Kenya: Who Am I?

In America black people constantly wrestle with racial identity. As a young black man I have to consciously resist the stereotypes of dominant society, as they attempt to define who I am. Likewise I have to resist dominant society’s portrayals of who they think I ought to be. While that is easily communicated on paper, actually walking the tight rope of identity is difficult. One of the most fundamental questions asked by all of humanity is “Who am I?”  As Christians we go a step further wanting to know who we are in Christ, and how do we reflect the unique aspect of the Imago Dei that has been imprinted upon us.

I do not want to sound cheesy, but being in Africa, spending time alongside my African brothers and sisters was a spiritual, psychological encounter that gave me an even deeper glimpse into myself. It wasn’t merely being in a context where blacks are the majority of the population, because I already have that in the neighborhood where I live (Philly). However, I think it was the knowledge of the fact that I didn’t have to worry about stereotypes or archetypes from white or black folk, but could comfortably be me without judgement. The racial climate doesn’t easily allow for  much of that in America. We must intentionally seek it out, even when it seems subversive to some who think we ought to all assimilate into one bland and uniformed cultural expression, disregarding the diversity created by God.  I believe that the better we truly know ourselves and who we are, the more capable we will be in ministering to others. Kenya was a timely gift.

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Kenya: Four Kids and $25

One particular day while in Kenya, a few of us had the privilege of sneaking off the campus with Peter Odanga, the Word of Life Director, and driving up into the village in the hills. He would simply yell “candy” in Swahili as we passed by people’s huts and the kids would come running. We didn’t preach to them, all we did was give them candy, for which they were unbelievably grateful. From what I gathered, Peter does these runs about once a month, and I think it is his way of being a familiar face to those in that village.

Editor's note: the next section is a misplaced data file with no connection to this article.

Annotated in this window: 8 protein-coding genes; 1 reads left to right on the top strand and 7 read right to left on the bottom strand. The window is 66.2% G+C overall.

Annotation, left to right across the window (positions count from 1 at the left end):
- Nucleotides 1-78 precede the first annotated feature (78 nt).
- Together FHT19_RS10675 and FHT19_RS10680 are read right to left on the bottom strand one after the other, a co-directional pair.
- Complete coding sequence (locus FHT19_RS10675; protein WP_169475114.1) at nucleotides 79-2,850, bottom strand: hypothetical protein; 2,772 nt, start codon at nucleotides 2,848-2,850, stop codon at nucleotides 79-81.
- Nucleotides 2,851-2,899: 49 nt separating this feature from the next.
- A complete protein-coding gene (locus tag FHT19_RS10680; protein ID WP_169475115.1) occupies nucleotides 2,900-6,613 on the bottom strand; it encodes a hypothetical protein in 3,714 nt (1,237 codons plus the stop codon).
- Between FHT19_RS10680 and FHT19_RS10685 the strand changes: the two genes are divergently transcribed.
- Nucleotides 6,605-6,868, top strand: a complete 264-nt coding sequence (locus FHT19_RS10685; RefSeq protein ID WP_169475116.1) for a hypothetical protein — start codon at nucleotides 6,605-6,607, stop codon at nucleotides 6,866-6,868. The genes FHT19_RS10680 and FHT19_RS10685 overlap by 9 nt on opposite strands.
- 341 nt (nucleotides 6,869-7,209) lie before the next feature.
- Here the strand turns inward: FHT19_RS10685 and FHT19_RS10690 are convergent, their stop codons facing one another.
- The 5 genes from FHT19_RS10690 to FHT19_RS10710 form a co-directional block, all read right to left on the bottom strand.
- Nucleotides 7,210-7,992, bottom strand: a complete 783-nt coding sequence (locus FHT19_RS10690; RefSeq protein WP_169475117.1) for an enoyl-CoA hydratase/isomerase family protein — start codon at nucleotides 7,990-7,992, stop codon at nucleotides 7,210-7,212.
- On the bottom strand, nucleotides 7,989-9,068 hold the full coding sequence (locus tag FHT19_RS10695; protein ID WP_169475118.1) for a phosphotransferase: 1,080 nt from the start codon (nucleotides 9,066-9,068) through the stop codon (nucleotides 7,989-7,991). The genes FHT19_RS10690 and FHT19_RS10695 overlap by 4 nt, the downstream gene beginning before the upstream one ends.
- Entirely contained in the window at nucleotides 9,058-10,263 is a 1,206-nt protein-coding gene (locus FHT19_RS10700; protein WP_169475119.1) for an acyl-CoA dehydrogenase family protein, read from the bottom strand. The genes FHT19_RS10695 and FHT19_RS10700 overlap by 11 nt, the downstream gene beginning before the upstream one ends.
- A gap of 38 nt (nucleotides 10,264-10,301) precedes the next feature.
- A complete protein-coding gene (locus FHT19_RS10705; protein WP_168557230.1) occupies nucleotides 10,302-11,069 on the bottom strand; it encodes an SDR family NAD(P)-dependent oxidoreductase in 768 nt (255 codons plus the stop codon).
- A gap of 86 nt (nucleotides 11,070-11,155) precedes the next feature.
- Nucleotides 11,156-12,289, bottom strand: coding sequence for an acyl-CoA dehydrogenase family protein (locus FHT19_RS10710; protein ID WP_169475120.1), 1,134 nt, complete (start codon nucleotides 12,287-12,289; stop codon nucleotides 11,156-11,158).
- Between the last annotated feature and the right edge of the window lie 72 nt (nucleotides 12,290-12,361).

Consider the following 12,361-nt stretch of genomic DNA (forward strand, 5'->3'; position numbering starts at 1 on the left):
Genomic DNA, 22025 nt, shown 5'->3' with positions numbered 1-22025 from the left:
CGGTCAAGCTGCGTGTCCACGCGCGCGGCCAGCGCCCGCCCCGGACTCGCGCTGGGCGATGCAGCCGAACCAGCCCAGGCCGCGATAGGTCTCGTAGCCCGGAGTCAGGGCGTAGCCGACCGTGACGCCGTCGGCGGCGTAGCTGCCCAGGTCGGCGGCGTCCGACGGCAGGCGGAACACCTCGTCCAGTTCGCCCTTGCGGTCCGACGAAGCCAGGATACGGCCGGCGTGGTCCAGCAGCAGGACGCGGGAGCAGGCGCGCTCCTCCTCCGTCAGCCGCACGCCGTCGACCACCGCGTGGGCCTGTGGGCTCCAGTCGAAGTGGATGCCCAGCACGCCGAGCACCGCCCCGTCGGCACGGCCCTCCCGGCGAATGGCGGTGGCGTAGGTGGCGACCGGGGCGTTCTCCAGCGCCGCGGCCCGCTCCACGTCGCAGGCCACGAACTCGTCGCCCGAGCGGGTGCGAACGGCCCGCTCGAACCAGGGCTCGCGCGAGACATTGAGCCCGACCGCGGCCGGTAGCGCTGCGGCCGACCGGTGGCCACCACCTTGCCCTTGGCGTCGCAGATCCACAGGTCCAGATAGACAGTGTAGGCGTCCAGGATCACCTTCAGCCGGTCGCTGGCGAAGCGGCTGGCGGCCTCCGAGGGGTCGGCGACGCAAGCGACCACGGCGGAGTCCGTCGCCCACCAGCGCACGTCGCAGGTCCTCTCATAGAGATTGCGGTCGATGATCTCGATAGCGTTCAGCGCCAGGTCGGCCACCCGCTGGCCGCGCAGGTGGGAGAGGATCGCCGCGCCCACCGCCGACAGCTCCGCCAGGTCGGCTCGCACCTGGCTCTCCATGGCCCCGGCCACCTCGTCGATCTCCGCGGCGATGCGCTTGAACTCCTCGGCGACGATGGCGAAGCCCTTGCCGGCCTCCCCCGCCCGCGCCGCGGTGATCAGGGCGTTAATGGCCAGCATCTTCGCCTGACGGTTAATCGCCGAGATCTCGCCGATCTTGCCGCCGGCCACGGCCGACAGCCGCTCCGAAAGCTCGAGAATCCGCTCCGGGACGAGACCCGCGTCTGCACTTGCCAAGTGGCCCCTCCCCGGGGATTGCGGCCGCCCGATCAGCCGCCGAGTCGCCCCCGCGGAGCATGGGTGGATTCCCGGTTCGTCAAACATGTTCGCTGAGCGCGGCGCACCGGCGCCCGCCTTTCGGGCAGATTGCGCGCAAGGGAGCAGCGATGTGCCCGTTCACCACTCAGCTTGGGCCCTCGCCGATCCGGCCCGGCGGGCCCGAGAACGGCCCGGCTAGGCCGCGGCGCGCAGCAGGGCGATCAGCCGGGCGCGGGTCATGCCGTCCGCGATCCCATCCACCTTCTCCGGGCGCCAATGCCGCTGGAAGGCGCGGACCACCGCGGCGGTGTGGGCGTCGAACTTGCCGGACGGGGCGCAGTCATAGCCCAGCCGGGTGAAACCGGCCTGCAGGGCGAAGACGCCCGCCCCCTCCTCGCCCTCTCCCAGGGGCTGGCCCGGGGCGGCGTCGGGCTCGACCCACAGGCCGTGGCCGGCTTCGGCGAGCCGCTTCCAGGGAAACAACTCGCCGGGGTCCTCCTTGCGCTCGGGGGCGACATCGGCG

We drove further along and then eventually parked, got out and begin walking through a field of high grass. On the other end of the field we came right into the middle of a families dwelling. Everyone was barefoot, a man was working hard on a piece of furniture I believe, and we were greeted very graciously by the women and children. They brought chairs out for us to sit down and by the time we were sitting the men had come over as well. Peter translated Swahili and English both ways as we spoke back and forth with this family.

During our discussion we eventually found out that four of the kids there were no longer able to attend school because they could not afford the school fees.  We asked how much it would cost to put them all back in school for the rest of the year. The answer was devastating. $25! The cost to put all four of them back in school again for the year was only $25. I don’t think my heart sank any lower my whole time there as it did at that point. We obviously offered to pay the fee and Peter said that it would be fine to do so. The family was so grateful, but I knew that we were only giving out of our excess, and we did not deserve the appreciation they gave. The head of the family actually climbed up a coconut tree and cut down several coconuts for us, chopped the tops off and served us. This was a humbling experience. It was one of those humbling and formational moments that a person can never forget.

Kenya: London Layover

Our trip to Kenya, must really start with our layover in London. We had a 13 hour layover, which gave us the opportunity to get out into the city and see the sights. It was my first and only time in Europe. I probably did not get to take it all in as much as I normally would have, since we were all dreadfully tired by the time we arrived in London, as it was time for bed in U.S. E.T., as we were getting our day started there.

We saw the sights…

We watched the changing of the guards.

If you look carefully, you will notice that the London bridge is not falling down (sorry, bad joke). Anyhow, we blended as much as a primarily black american group possibly can in London, which is not very well.

We eventually got back to the airport and onto the plane, heading for Kenya. Our final destination was the Mombasa Airport. I can still remember vividly as we drove off of the airport property, and immediately adjacent to the airport were shacks, and by shacks I mean people’s homes. During our hour long drive back to our campus, we saw neverending poverty. Don’t get me wrong, I have seen poverty like that before, but not that much. I can remember in Jamaica seeing the shack towns, but then you would also see some middle class areas as well. Here there seemed to be no middle class at all, and it wouldn’t be until more than half way through the week that we would see actual upper class neigbhorhoods.

As I stared out the window watching black people live in terrible conditions, my mind just kept taking me back to London, where we saw palaces, grandiose churches, and generational wealth. The reason my mind kept going there, is because as a psuedo historian, I know that Kenya was a colony of the British. I would be reminded by my friend John a Kenyan, that they were a British colony up into the 1960’s.  And so it became pretty evident that there was a direct line between the wealth enjoyed in London, and the poverty that was being endured by the Kenyan people.